Queensland state borders opened this week and Western Australia has announced that they are opening as well, but there are some rules between borders that you need to be aware of.
Looks like summer might be back on with state borders easing throughout Australia. There are still a bunch of conditions that you need to know if you are planning a getaway as it isn’t as simple as just driving over state lines.
So let’s make things simple shall we? Here’s a list of everything you need to know when travelling to each state.
State borders in Queensland are open to travellers coming from anywhere in Australia – as long as you are coming from an area that isn’t a declared hotspot. However, if you aren’t then you can enter without any conditions.
If you are coming from a hotspot, don’t fret, you can still enter Queensland but you have to:
- Be fully vaccinated,
- Present a negative COVID test 72 hours before your flight
- And agree to be tested again five days after your arrival into Queensland
If you do not comply with these three requirements you can still get into Queensland, but you will have to perform hotel quarantine for 14 days.
This may shock some readers, but Victoria has no conditions of entry. Anyone in Australia can visit Victoria regardless of where they’re from or their vaccination status. The only catch is that you can only do so if you haven’t been overseas in the past 14 days.
Australia’s strictest state border will be open on February 5, 2022. In order to enter though, travellers will need to be:
- Fully vaccinated (unless medically exempt)
- Tested depending on the length of your trip
- If you’re staying for six days or more, you need to get a test within 72 hours before leaving you place of origin, then again within 48 hours of arriving in WA.
- If you’re staying five days or less, you need a negative test 72 hours before you leave but then you don’t need a test when you get to WA.
From December 15, any fully vaccinated travellers are allowed in Tasmania but everyone needs to have a negative COVID test 72 hours before arrival.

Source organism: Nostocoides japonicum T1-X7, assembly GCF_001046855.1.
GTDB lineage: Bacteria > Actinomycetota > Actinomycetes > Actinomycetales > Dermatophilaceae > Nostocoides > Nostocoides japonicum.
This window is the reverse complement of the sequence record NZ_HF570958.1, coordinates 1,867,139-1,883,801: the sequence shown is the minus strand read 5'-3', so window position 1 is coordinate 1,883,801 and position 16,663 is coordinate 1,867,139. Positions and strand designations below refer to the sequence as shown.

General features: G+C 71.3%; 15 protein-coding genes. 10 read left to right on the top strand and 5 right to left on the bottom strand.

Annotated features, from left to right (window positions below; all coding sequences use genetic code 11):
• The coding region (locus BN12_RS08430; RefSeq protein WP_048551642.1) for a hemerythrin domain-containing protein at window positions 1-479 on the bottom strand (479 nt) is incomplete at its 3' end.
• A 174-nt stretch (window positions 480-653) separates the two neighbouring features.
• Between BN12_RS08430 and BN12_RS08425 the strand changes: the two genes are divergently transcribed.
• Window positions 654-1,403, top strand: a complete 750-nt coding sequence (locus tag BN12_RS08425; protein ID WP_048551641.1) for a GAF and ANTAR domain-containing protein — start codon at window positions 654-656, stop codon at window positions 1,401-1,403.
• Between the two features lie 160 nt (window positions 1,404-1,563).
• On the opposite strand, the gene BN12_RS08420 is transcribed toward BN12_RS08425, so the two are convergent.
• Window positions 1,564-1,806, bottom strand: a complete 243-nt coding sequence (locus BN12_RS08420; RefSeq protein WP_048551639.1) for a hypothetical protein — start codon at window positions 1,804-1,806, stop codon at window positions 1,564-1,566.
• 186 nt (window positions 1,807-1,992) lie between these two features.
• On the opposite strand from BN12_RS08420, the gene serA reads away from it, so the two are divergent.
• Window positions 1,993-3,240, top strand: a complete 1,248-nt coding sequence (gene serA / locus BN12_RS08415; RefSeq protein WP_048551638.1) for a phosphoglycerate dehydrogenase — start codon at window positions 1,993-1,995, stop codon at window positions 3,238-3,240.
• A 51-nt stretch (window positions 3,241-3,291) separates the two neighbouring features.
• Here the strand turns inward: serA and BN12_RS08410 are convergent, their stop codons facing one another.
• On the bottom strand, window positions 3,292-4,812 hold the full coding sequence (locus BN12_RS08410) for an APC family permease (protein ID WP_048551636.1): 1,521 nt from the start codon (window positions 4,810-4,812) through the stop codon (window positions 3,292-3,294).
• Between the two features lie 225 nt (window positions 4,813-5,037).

There are no border entry requirements for NSW either as long as you haven’t visited any places of concern in other states. If you have made a visit and are also considered a close contact, then you will have to delay your arrival for seven days if you are fully vaccinated. You will have to wait 14 days if you are not vaccinated BUT if you are already in NSW then you don’t need to isolate.
If you’re a casual contact, you just need to present a negative PCR test before you jump on your flight.
As long as you aren’t from NSW or Victoria and don’t have any close COVID contacts, you can enter the ACT with no issues at all. If you are from NSW and Victoria, then you will need to apply for an exemption within 72 hours of travel.
These restrictions will apply to those from close contact locations in Queensland and South Australia.
Basically, anyone in Australia can get into the Northern Territory but there are some different requirements for travellers from red and green zones.
From a green zone? No worries, just show a negative test result.
Red zone? You’ll have to home quarantine for seven days.
From December 20 there will be no quarantine requirements for the fully vaccinated. The unvaccinated are not permitted to cross the border at all.
Once the new requirements take effect, you’ll need to test negative within 72 hours of your arrival and then again on day three and six of your trip. Thankfully, you don’t need to isolate while you wait for the results.
When you get into the Northern Territory, you need to stay within the “high-vaccination zones” for the first 14 days. That means you have to stay in Greater Darwin, Katherine, and Alice Springs. These will change as time goes on.
South Australia is only permitting the fully vaccinated into the state. There are conditions for those from Victoria, ACT, and NSW which include:
- A negative PCR test within 72 hours of arrival
- Another test upon arrival – quarantine required while test is performed
- Another test on day six
- Monitor your symptoms for the first 14 days of your stay
And that’s it. Follow these rules and you’ll be setting out all over Australia in no time.
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